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From "Robert Engels" <reng...@ix.netcom.com>
Subject RE: [jira] Commented: (LUCENE-414) Java NIO patch against Lucene 1.9
Date Wed, 26 Oct 2005 21:46:56 GMT
The reason for using Nio and not IO is IO requires multiple file handles per file. There are
already numerous bugs/work-arounds in Lucene to limit the use of file handles (as this is
a OS limited resource), so I did not wish to further increase the number of file descriptors
needed.

Your statement that a raid system would be needed to exploit the added concurrency is not
exactly correct. By using multiple threads, even if the disk is busy handling a request, the
OS can combine the pending requests and perform more efficient reads to the disk subsystem
when it becomes available.

I also dispute the performance numbers cited. In my testing the 'user level' cache improved
performance of query operations nearly 100%. I will write a testcase to demonstrate the increased
performance. This testcase can be written independent of Lucene.

-----Original Message-----
From: Doug Cutting (JIRA) [mailto:jira@apache.org]
Sent: Wednesday, October 26, 2005 4:31 PM
To: java-dev@lucene.apache.org
Subject: [jira] Commented: (LUCENE-414) Java NIO patch against Lucene
1.9


    [ http://issues.apache.org/jira/browse/LUCENE-414?page=comments#action_12356015 ] 

Doug Cutting commented on LUCENE-414:
-------------------------------------

The channels should all be opened when the IndexInput is created, as files can subsequently
get deleted.

Also, I'm not sure why this uses nio.  Classic io would also permit you to have multiple file
handles per file, for more parallel io.  So you could just patch FSDirectory to permit that,
no?

Finally, if files are on a single drive, then the concurrency improvements are probably negligible.
 This would only really pay off with a RAID, where different parts of a file are stored on
different physical devices.  Or am I missing something?

> Java NIO patch against Lucene 1.9
> ---------------------------------
>
>          Key: LUCENE-414
>          URL: http://issues.apache.org/jira/browse/LUCENE-414
>      Project: Lucene - Java
>         Type: Bug
>   Components: Store
>     Versions: unspecified
>  Environment: Operating System: All
> Platform: All
>     Reporter: Chris Lamprecht
>     Assignee: Lucene Developers
>  Attachments: MemoryLRUCache.java, NioFile.java, nio-lucene-1.9.patch
>
> Robert Engels previously submitted a patch against Lucene 1.4 for a Java NIO-
> based Directory implementation.  It also included some changes to FSDirectory 
> to allow better concurrency when searching from multiple threads.  The 
> complete thread is at:
> http://mail-archives.apache.org/mod_mbox/lucene-java-dev/200505.mbox/%
> 3cLMENLAOACIBLMOIILNNNEEOEEPAA.rengels@ix.netcom.com%3e
> This thread ended with Doug Cutting suggesting that someone port Robert's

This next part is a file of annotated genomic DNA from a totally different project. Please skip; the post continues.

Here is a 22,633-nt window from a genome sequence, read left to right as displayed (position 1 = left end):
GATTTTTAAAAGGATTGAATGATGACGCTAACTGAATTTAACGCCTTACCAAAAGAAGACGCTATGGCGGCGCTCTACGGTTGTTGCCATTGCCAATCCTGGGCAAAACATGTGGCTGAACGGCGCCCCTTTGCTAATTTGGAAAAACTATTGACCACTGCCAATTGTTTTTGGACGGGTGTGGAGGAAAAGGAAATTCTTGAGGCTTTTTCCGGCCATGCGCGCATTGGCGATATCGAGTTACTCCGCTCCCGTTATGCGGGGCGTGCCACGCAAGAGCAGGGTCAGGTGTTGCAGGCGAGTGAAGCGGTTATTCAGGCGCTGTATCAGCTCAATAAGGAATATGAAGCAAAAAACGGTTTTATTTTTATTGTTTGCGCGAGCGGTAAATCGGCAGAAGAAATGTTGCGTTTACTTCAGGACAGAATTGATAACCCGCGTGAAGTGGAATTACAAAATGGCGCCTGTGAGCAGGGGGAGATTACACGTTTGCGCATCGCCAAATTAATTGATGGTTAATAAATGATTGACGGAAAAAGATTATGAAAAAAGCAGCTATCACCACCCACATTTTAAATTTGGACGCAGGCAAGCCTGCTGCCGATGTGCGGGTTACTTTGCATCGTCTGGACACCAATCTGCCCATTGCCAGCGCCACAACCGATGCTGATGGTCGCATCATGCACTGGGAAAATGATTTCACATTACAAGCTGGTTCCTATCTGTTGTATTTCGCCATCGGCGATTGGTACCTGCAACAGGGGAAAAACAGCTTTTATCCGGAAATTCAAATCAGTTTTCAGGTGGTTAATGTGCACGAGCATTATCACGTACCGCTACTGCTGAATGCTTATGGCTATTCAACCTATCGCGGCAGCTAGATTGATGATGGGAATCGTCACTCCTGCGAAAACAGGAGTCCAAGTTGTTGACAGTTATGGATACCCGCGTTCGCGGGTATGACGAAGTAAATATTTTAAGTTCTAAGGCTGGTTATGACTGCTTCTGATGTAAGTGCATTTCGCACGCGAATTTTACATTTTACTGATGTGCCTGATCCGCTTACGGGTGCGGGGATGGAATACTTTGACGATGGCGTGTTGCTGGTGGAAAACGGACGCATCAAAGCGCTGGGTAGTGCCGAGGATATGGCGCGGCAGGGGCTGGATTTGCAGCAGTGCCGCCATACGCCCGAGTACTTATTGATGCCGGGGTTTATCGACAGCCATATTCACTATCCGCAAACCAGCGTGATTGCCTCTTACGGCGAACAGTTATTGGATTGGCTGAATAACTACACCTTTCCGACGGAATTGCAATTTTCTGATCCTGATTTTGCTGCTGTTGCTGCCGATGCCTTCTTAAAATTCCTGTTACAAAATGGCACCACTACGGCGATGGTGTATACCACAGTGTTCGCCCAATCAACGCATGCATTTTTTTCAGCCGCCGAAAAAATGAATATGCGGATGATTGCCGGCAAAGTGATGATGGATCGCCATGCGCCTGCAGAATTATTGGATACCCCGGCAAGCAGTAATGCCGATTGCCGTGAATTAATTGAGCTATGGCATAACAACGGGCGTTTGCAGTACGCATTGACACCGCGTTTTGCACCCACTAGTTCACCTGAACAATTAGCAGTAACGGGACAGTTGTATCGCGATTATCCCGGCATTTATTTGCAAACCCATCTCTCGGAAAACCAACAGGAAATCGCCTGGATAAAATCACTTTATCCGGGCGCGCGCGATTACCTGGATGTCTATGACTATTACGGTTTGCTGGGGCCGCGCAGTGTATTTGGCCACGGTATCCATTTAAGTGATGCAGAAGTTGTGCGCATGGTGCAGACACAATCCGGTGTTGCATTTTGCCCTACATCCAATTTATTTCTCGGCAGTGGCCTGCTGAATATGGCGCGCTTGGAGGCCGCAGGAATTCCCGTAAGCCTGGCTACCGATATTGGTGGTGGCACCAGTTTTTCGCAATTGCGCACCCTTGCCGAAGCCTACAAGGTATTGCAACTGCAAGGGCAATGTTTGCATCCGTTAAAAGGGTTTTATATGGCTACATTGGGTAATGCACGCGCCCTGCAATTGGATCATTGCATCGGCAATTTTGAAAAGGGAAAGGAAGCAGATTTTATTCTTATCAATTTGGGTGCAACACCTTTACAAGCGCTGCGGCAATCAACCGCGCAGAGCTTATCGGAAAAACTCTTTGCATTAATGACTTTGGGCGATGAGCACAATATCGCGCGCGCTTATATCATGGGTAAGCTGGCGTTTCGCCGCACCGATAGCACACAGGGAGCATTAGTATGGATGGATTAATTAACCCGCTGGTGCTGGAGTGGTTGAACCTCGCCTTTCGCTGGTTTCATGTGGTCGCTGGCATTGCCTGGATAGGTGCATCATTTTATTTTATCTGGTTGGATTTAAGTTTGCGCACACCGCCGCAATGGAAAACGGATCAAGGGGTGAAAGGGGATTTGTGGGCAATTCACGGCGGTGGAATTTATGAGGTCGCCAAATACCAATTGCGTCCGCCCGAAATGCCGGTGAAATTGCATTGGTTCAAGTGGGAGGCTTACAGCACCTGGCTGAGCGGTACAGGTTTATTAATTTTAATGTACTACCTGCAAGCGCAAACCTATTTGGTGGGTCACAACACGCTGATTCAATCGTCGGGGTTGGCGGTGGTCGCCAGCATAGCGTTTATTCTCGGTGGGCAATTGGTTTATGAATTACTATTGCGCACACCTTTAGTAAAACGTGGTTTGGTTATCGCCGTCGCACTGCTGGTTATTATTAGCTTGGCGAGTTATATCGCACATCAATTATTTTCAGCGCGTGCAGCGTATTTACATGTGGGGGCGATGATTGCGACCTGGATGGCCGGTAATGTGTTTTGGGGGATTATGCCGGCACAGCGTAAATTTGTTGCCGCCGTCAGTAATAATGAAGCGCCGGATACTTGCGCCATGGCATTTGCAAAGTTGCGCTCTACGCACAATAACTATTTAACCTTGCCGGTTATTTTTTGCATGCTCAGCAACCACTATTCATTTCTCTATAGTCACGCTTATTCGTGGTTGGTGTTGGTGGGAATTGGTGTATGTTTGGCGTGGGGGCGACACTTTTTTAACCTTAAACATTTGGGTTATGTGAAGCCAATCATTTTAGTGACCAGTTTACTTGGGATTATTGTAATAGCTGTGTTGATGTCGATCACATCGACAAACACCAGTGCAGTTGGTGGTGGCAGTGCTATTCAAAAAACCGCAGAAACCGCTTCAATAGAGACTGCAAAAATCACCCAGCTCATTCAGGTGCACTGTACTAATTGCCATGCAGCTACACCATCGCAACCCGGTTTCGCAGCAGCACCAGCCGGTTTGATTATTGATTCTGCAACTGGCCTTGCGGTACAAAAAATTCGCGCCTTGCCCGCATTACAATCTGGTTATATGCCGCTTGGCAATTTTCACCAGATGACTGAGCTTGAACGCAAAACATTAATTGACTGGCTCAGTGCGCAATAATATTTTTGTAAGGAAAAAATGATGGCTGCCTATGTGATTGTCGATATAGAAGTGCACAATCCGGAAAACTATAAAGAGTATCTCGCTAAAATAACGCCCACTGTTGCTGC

> changes to the SVN trunk.  This is what I've done in this patch.
> There are two parts to the patch.  The first part modifies FieldsReader, 
> CompoundFileReader, and SegmentReader, to allow better concurrency when 
> reading an index.  The second part includes the new NioFSDirectory 
> implementation, and makes small changes to FSDirectory and IndexInput to 
> accomodate this change.  I'll put a more detailed outline of the changes to 
> each file in a separate message.
> To use the new NioFSDirectory, set the system property 
> org.apache.lucene.FSDirectory.class to 
> org.apache.lucene.store.NioFSDirectory.  This will cause 
> FSDirectory.getDirectory() to return an NioFSDirectory instance.  By default, 
> NioFile limits the number of concurrent channels to 4, but you can override 
> this by setting the system property org.apache.lucene.nio.channels.  
> I did some performance tests with these patches.  The biggest improvement came 
> from the concurrency improvements.  NioFSDirectory performed about the same as 
> FSDirectory (with the concurrency improvements).  
> I ran my tests under Fedora Core 1; uname -a reports:
> Linux myhost 2.4.22-1.2199.nptlsmp #1 SMP Wed Aug 4 11:48:29 EDT 2004 i686 
> i686 i386 GNU/Linux
> The machine is a dual xeon 2.8GHz with 4GB RAM, and the tests were run against 
> a 9GB compound index file.  The tests were run "hot" -- with everything 
> already cached by linux's filesystem cache.  The numbers are:
> FSDirectory without patch:          13.3 searches per second
> FSDirectory WITH concurrency patch: 14.3 searches per second
> Both tests were run with 6 concurrent threads, which gave the highest numbers 
> in each case.  I suspect that the concurrency improvements would make a bigger 
> difference on a more realistic test where the index isn't all cached in RAM 
> already, since the I/O happens whild holding the sychronized lock.  Patches to 
> follow...
> Thoughts?

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